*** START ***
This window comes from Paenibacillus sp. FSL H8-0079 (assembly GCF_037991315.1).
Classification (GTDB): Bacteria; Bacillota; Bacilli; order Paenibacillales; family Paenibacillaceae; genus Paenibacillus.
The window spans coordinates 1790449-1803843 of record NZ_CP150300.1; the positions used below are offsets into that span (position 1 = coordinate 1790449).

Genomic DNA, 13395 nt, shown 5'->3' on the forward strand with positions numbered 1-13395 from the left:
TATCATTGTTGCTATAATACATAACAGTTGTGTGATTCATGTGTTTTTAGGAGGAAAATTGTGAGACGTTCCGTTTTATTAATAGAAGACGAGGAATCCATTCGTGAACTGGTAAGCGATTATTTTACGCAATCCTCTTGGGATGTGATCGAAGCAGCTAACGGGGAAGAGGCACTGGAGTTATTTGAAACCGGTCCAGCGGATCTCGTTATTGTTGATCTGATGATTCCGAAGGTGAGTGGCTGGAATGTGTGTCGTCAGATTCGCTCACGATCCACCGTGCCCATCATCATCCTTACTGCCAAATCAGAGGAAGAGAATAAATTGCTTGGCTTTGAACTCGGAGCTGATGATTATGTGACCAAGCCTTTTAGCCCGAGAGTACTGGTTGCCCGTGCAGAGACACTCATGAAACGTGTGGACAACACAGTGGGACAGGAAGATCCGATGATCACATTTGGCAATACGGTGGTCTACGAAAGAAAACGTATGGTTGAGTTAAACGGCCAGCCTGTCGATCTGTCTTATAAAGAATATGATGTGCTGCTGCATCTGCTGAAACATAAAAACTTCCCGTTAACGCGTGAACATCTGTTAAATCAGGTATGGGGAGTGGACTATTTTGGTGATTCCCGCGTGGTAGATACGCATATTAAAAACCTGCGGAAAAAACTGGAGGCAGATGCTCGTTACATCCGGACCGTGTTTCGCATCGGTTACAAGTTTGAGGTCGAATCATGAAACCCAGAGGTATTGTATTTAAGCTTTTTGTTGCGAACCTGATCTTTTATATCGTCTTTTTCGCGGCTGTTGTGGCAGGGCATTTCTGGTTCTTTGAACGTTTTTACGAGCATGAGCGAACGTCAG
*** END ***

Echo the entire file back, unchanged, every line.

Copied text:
This window comes from Paenibacillus sp. FSL H8-0079 (assembly GCF_037991315.1).
Classification (GTDB): Bacteria; Bacillota; Bacilli; order Paenibacillales; family Paenibacillaceae; genus Paenibacillus.
The window spans coordinates 1790449-1803843 of record NZ_CP150300.1; the positions used below are offsets into that span (position 1 = coordinate 1790449).

Genomic DNA, 13395 nt, shown 5'->3' on the forward strand with positions numbered 1-13395 from the left:
TATCATTGTTGCTATAATACATAACAGTTGTGTGATTCATGTGTTTTTAGGAGGAAAATTGTGAGACGTTCCGTTTTATTAATAGAAGACGAGGAATCCATTCGTGAACTGGTAAGCGATTATTTTACGCAATCCTCTTGGGATGTGATCGAAGCAGCTAACGGGGAAGAGGCACTGGAGTTATTTGAAACCGGTCCAGCGGATCTCGTTATTGTTGATCTGATGATTCCGAAGGTGAGTGGCTGGAATGTGTGTCGTCAGATTCGCTCACGATCCACCGTGCCCATCATCATCCTTACTGCCAAATCAGAGGAAGAGAATAAATTGCTTGGCTTTGAACTCGGAGCTGATGATTATGTGACCAAGCCTTTTAGCCCGAGAGTACTGGTTGCCCGTGCAGAGACACTCATGAAACGTGTGGACAACACAGTGGGACAGGAAGATCCGATGATCACATTTGGCAATACGGTGGTCTACGAAAGAAAACGTATGGTTGAGTTAAACGGCCAGCCTGTCGATCTGTCTTATAAAGAATATGATGTGCTGCTGCATCTGCTGAAACATAAAAACTTCCCGTTAACGCGTGAACATCTGTTAAATCAGGTATGGGGAGTGGACTATTTTGGTGATTCCCGCGTGGTAGATACGCATATTAAAAACCTGCGGAAAAAACTGGAGGCAGATGCTCGTTACATCCGGACCGTGTTTCGCATCGGTTACAAGTTTGAGGTCGAATCATGAAACCCAGAGGTATTGTATTTAAGCTTTTTGTTGCGAACCTGATCTTTTATATCGTCTTTTTCGCGGCTGTTGTGGCAGGGCATTTCTGGTTCTTTGAACGTTTTTACGAGCATGAGCGAACGTCAG